If the COVID-19 pandemic has taught us one thing, it is to be prepared for the unexpected. It has ushered in a new era for not just health and safety, but also for employment and business practices. 

As we step into the new year and learn to adapt to the ‘new normal’, one question many of us ask is: How do we reinvent and upskill ourselves for the post-pandemic world?

The State of Skills 2021, a global survey conducted by EdTech company Degreed to evaluate the effect of the pandemic on workforce skills, answers this very question. The survey, which diagnoses the state of workforce skills as ‘endangered’, compiled data from over 5,200 respondents. It found that while the pandemic has accelerated the need for new skills, it has also reduced the number of opportunities for upskilling and reskilling.

In the face of these uncertainties, the survey gives us hope and sheds light on the best possible course of action in the coming years. Its detailed findings provide an in-depth analysis of the gaps in skills and tell us exactly where we can focus our limited energies. 

Key Takeaways

Here are the key takeaways from the survey: 

1. Technology Skills Are Most In Demand Globally

The lay-offs and job displacements because of the pandemic have forced workers to not just refresh their current skills, but also build new ones. Among those surveyed globally, the strongest demand is for technological skills, followed by social and communication skills. 

For the survey, respondents were provided a taxonomy of 25 skills developed by McKinsey Global Institute and asked to select the five skills they’d most like to develop. It found that workers, team managers and business leaders were most keen on developing basic digital fluency and skills pertaining to technology and programming. 

Despite the surge in remote working, however, social skills have not taken a backseat, coming second (and third) only to advanced IT and programming in the list of top five in-demand skills. In fact, it seems that the move to virtual teams and remote workplaces has called for greater efficiency in leadership and management as well as communication and negotiation skills.  

The ranking differs slightly across countries, sectors and roles. 

  • Trend In India

In India, social skills topped the list of most in-demand skills, followed by advanced IT and programming skills in the second place and entrepreneurship and initiative-taking in the third place. 

  • Sector-wise trends

In sectors such as financial and business services, industrial manufacturing, and technology and telecommunications, technology skills took the lead again. This was followed closely by leadership and managing skills. For the healthcare sector, it was the other way round as it valued social skills more. 

  • Trends for different roles

The ranking of skills varied according to role or job profile. While professionals in HR, finance, IT and operations preferred to develop their technology skills, marketing and sales professionals gravitated towards leadership and management skills.

2. Need For Upskilling And Reskilling Strongest In India

The pressure to develop new skills in the face of the COVID-19 pandemic is being felt most strongly by professionals in emerging economies such as India, Mexico and Brazil. When asked “Do you agree that COVID has accelerated the need for me to acquire new skills?” India stood out with 72% workers voting “yes”. Brazil and Mexico follow closely behind with 62% and 56%, respectively.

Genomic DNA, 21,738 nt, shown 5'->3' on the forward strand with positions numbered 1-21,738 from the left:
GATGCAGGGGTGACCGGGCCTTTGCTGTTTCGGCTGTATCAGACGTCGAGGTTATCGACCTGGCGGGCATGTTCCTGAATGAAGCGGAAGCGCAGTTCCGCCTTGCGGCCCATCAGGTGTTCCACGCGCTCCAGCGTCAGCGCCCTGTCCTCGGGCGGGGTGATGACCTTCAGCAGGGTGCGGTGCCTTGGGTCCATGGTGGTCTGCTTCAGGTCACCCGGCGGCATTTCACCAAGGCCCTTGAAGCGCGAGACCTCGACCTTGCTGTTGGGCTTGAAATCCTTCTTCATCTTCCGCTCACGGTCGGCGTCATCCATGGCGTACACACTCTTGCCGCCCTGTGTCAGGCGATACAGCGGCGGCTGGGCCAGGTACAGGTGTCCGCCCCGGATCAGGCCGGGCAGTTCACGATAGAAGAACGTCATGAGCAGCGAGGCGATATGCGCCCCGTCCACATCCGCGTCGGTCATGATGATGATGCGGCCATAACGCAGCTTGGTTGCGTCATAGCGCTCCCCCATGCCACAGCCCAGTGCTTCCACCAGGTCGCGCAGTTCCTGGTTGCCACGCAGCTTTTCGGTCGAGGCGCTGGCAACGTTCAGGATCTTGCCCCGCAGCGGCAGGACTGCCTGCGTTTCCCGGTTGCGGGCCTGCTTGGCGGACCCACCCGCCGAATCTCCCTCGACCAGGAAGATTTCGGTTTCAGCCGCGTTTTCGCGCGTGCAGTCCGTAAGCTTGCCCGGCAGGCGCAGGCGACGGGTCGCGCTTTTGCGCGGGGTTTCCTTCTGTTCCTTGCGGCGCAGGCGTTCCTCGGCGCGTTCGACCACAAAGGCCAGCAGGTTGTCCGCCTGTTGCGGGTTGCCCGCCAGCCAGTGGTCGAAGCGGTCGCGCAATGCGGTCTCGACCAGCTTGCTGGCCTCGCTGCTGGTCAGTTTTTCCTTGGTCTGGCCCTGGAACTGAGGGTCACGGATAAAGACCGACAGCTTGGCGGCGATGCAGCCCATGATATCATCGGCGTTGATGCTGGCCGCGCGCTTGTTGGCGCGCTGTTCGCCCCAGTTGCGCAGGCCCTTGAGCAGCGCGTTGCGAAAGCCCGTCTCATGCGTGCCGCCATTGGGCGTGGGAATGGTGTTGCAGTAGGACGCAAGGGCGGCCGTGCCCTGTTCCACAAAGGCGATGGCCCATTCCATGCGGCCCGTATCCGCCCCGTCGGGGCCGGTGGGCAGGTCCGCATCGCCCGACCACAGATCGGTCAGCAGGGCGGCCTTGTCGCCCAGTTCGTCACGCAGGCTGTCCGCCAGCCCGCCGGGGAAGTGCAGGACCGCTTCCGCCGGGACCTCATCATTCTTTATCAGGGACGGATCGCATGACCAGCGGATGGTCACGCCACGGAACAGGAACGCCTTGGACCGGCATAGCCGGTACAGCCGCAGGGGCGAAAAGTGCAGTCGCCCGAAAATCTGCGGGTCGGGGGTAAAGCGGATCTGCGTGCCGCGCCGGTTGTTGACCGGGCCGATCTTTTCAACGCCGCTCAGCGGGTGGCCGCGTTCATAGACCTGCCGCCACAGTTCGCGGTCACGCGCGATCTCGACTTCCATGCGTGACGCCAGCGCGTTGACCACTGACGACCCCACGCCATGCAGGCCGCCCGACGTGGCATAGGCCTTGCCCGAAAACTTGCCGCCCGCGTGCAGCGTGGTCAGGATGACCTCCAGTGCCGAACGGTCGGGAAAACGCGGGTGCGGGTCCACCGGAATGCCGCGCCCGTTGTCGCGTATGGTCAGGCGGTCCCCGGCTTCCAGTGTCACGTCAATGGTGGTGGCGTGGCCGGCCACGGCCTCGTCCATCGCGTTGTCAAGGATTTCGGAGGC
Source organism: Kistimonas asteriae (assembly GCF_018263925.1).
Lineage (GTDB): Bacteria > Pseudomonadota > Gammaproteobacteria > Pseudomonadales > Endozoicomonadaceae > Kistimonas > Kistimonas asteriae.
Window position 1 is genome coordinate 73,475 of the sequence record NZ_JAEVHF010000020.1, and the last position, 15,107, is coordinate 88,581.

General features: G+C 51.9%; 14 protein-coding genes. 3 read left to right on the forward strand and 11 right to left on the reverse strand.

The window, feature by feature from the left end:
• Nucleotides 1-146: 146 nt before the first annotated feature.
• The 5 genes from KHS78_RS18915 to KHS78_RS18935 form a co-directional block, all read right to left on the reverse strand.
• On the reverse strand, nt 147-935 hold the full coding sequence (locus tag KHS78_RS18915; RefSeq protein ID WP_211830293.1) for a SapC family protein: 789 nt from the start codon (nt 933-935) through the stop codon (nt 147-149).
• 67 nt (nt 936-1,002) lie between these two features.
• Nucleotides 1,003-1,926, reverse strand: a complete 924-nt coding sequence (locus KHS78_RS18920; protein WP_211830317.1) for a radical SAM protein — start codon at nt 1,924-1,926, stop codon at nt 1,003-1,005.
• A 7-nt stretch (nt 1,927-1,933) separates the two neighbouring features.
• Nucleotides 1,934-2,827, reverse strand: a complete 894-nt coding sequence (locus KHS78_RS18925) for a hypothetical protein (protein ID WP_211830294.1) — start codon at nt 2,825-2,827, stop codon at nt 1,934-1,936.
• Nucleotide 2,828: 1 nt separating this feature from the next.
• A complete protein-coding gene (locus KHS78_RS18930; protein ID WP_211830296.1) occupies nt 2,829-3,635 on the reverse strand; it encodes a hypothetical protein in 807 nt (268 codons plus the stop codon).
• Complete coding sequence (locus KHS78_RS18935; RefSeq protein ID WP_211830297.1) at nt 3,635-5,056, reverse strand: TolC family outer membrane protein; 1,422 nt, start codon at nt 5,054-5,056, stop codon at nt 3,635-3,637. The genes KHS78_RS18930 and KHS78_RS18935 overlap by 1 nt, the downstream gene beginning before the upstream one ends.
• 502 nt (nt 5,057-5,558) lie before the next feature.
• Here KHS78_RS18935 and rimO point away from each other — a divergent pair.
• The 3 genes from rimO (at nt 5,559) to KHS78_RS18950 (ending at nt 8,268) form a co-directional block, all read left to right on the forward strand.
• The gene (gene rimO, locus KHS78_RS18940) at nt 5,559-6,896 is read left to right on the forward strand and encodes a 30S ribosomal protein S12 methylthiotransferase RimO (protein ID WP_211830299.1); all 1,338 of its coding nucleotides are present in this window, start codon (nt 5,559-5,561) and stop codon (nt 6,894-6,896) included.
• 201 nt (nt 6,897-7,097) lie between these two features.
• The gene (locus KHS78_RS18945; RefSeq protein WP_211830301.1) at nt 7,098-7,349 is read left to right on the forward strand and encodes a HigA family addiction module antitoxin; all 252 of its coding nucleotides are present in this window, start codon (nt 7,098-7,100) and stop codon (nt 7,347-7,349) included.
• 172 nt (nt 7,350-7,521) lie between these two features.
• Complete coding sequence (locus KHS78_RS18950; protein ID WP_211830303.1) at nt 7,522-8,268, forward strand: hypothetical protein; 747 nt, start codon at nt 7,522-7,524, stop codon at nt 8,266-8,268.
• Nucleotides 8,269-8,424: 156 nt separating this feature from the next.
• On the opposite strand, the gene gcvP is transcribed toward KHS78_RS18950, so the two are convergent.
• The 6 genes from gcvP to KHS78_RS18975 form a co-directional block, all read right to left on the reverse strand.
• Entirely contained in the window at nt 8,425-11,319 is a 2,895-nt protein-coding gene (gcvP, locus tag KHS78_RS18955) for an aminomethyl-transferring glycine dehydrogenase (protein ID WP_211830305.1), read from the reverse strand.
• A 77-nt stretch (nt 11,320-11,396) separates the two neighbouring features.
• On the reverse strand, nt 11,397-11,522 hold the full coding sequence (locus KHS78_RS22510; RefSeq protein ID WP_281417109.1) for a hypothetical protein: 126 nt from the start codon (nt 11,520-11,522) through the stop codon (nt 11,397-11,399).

• Sector-wise trends

When this data was collated for different sectors, workers in the technology and telecommunications sector (77%) turned out to be most vociferous in their demand for developing new skills. They were followed closely by professionals working in financial services.

  • Trends for different roles

Among different profiles, IT (75%), marketing (69%) and HR (68%) professionals felt the need for new skills the most. This was because many of them had faced sudden and substantial changes in their job descriptions, brought about by the pandemic. As a result, the pressure to upskill was the strongest among them.

3. Opportunities For Upskilling And Reskilling Have Reduced 

While the pandemic resulted in an accelerated need for new skills, the survey found that the opportunities for upskilling and reskilling had reduced significantly. Almost half the workers surveyed (46%) felt that development opportunities at work were harder to come by, with employers dialing down on providing upskilling and reskilling opportunities amid the global health and economic crisis. This lack of support for professional development was felt most acutely by workers in emerging markets such as India (72%), Brazil (62%) and Mexico (56%), which coincidentally are also the countries that need the new skills the most. 

  • Sector-wise trends

When collated for sectors, the data revealed that technology and telecommunications professionals felt the lack of support for their development the most (60%). They were followed by professionals in financial services (52%)

  • Trends for different roles

Among roles, IT (59%), marketing (58%) and HR (56%) professionals once again topped the list of workers who felt that their employers were not willing to invest in their professional growth and development.

Conclusion

As businesses reinvent themselves to thrive and grow in a changing economic environment, it’s only logical that the workforce does the same. Hence, it’s important for individual workers and businesses alike to identify the areas of improvement and focus their energies there as both time and money are in short supply. 

Shreya Sengupta is a Manager, Academic Operations at Harappa Education. A media and publishing professional, she loves her dog, all things food, dancing, and travelling (not in any particular order).


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